“I don’t know who the Gospel writers were and nor does anyone else.”
—NT Wright, New Testament scholar
“The argument of this book [Jesus and the Eyewitnesses]–that the texts of our Gospels are close to the eyewitness reports of the words and deeds of Jesus–runs counter to almost all recent scholarship. As we have indicated from time to time, the prevalent view is that a long period of oral transmission in the churches intervened between whatever the eyewitnesses said and the Jesus traditions as they reached the Evangelists [the authors of the Gospels]. No doubt the eyewitnesses started the process of oral tradition, but it passed through many retellings, reformulations, and expansions before the Evangelists themselves did their own editorial work on it.” p. 240 —conservative NT scholar, Richard Bauckham
Mark Pierson, Adjunct Professor of Theology and Philosophy, Concordia University, Irvine (Lutheran Church, Missouri Synod), co-author of “Making the Case for Christianity”: “The current consensus in the academy [of NT scholars]…suggests that only those who shut their eyes and ears to the facts can maintain traditional beliefs about Jesus.
United States Conference of Catholic Bishops: The questions of authorship, sources, and the time of composition of this gospel [Matthew] have received many answers, none of which can claim more than a greater or lesser degree of probability. The one now favored by the majority of scholars is the following.
The ancient tradition that the author was the disciple and apostle of Jesus named Matthew (see Mt 10:3) is untenable because the gospel is based, in large part, on the Gospel according to Mark (almost all the verses of that gospel have been utilized in this), and it is hardly likely that a companion of Jesus would have followed so extensively an account that came from one who admittedly never had such an association rather than rely on his own memories. The attribution of the gospel to the disciple Matthew may have been due to his having been responsible for some of the traditions found in it, but that is far from certain.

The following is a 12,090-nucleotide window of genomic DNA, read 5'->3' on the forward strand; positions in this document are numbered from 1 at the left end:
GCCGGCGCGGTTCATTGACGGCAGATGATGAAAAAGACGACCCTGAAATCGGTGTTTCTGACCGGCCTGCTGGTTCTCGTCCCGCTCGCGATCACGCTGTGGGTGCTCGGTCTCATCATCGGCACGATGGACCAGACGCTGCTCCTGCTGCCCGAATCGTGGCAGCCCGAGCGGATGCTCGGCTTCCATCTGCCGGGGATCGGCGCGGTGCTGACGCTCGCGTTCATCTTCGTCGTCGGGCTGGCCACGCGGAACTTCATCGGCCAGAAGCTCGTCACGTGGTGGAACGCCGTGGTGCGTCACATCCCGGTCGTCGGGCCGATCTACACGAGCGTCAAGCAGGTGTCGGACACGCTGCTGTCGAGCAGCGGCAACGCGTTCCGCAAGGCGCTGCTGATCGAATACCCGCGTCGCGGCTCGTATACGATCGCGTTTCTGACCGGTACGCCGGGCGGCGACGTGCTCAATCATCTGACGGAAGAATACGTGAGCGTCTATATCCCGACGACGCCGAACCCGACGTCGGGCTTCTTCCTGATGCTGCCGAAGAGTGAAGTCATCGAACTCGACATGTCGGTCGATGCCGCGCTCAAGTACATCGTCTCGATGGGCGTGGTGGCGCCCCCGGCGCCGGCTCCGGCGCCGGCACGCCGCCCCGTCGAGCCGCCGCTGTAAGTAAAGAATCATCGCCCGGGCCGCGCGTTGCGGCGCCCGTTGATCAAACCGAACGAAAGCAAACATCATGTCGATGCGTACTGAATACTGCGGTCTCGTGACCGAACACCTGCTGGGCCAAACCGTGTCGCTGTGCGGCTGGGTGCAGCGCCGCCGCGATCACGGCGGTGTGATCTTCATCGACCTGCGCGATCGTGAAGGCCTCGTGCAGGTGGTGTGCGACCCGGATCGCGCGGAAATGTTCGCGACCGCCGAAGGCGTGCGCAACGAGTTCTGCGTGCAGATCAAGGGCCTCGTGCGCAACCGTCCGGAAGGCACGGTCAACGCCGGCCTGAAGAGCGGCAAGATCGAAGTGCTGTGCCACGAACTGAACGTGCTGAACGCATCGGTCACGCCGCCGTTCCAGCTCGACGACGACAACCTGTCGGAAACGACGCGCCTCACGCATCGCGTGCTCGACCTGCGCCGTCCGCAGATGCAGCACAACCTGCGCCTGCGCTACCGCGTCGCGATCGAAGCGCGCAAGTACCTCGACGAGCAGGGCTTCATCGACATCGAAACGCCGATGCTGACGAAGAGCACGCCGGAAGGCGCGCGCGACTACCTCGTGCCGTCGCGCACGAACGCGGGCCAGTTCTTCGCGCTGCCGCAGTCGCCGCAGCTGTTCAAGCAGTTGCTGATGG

Neither the evangelists nor their first readers engaged in historical analysis. Their aim was to confirm Christian faith (Lk. 1.4; Jn. 20.31). Scholars generally agree that the Gospels were written forty to sixty years after the death of Jesus. They thus do not present eyewitness or contemporary accounts of Jesus’ life and teachings.
Gary Greenberg, Biblical historian:
Matthew, Mark, Luke and John did not write the Gospels says biblical historian Gary Greenberg in his latest book, Who Wrote the Gospels? Why New Testament Scholars Challenge Church Traditions. At least, not the Matthew, Mark, Luke or John of Church tradition, he adds. Controversial as this view is, he notes that it is widely accepted among New Testament scholars. Yet few members of the lay public know about this modern scholarly consensus, let alone why scholars hold these views.
Early Christian Writings:
It is the near-universal position of scholarship that the Gospel of Matthew is dependent upon the Gospel of Mark. This position is accepted whether one subscribes to the dominant Two-Source Hypothesis or instead prefers the Farrer-Goulder hypothesis.